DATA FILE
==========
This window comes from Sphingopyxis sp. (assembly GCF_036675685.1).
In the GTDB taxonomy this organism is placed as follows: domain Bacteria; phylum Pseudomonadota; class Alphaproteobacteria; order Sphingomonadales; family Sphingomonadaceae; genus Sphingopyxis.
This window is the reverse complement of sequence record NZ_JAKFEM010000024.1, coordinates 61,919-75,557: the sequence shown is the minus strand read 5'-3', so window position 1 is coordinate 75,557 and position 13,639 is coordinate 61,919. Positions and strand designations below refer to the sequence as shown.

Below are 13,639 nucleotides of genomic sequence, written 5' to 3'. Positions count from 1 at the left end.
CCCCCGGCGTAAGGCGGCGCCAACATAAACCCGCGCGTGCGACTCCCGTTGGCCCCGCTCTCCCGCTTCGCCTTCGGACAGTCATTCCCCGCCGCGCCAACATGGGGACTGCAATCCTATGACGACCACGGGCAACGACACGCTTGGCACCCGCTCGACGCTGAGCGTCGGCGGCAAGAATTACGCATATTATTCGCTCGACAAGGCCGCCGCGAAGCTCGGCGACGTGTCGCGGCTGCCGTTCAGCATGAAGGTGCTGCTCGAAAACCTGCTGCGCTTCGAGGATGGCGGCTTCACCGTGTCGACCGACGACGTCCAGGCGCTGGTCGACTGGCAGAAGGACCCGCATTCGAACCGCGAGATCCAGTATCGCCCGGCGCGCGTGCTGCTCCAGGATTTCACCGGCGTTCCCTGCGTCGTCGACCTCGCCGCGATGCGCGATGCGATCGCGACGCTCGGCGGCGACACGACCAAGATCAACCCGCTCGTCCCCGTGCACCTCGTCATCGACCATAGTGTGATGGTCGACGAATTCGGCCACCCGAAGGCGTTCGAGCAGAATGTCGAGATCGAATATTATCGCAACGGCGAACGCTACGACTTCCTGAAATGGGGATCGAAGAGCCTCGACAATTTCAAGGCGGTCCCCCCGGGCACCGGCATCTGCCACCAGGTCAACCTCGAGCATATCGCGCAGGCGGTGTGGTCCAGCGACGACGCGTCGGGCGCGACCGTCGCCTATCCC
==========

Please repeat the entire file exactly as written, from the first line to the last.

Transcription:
This window comes from Sphingopyxis sp. (assembly GCF_036675685.1).
In the GTDB taxonomy this organism is placed as follows: domain Bacteria; phylum Pseudomonadota; class Alphaproteobacteria; order Sphingomonadales; family Sphingomonadaceae; genus Sphingopyxis.
This window is the reverse complement of sequence record NZ_JAKFEM010000024.1, coordinates 61,919-75,557: the sequence shown is the minus strand read 5'-3', so window position 1 is coordinate 75,557 and position 13,639 is coordinate 61,919. Positions and strand designations below refer to the sequence as shown.

Below are 13,639 nucleotides of genomic sequence, written 5' to 3'. Positions count from 1 at the left end.
CCCCCGGCGTAAGGCGGCGCCAACATAAACCCGCGCGTGCGACTCCCGTTGGCCCCGCTCTCCCGCTTCGCCTTCGGACAGTCATTCCCCGCCGCGCCAACATGGGGACTGCAATCCTATGACGACCACGGGCAACGACACGCTTGGCACCCGCTCGACGCTGAGCGTCGGCGGCAAGAATTACGCATATTATTCGCTCGACAAGGCCGCCGCGAAGCTCGGCGACGTGTCGCGGCTGCCGTTCAGCATGAAGGTGCTGCTCGAAAACCTGCTGCGCTTCGAGGATGGCGGCTTCACCGTGTCGACCGACGACGTCCAGGCGCTGGTCGACTGGCAGAAGGACCCGCATTCGAACCGCGAGATCCAGTATCGCCCGGCGCGCGTGCTGCTCCAGGATTTCACCGGCGTTCCCTGCGTCGTCGACCTCGCCGCGATGCGCGATGCGATCGCGACGCTCGGCGGCGACACGACCAAGATCAACCCGCTCGTCCCCGTGCACCTCGTCATCGACCATAGTGTGATGGTCGACGAATTCGGCCACCCGAAGGCGTTCGAGCAGAATGTCGAGATCGAATATTATCGCAACGGCGAACGCTACGACTTCCTGAAATGGGGATCGAAGAGCCTCGACAATTTCAAGGCGGTCCCCCCGGGCACCGGCATCTGCCACCAGGTCAACCTCGAGCATATCGCGCAGGCGGTGTGGTCCAGCGACGACGCGTCGGGCGCGACCGTCGCCTATCCC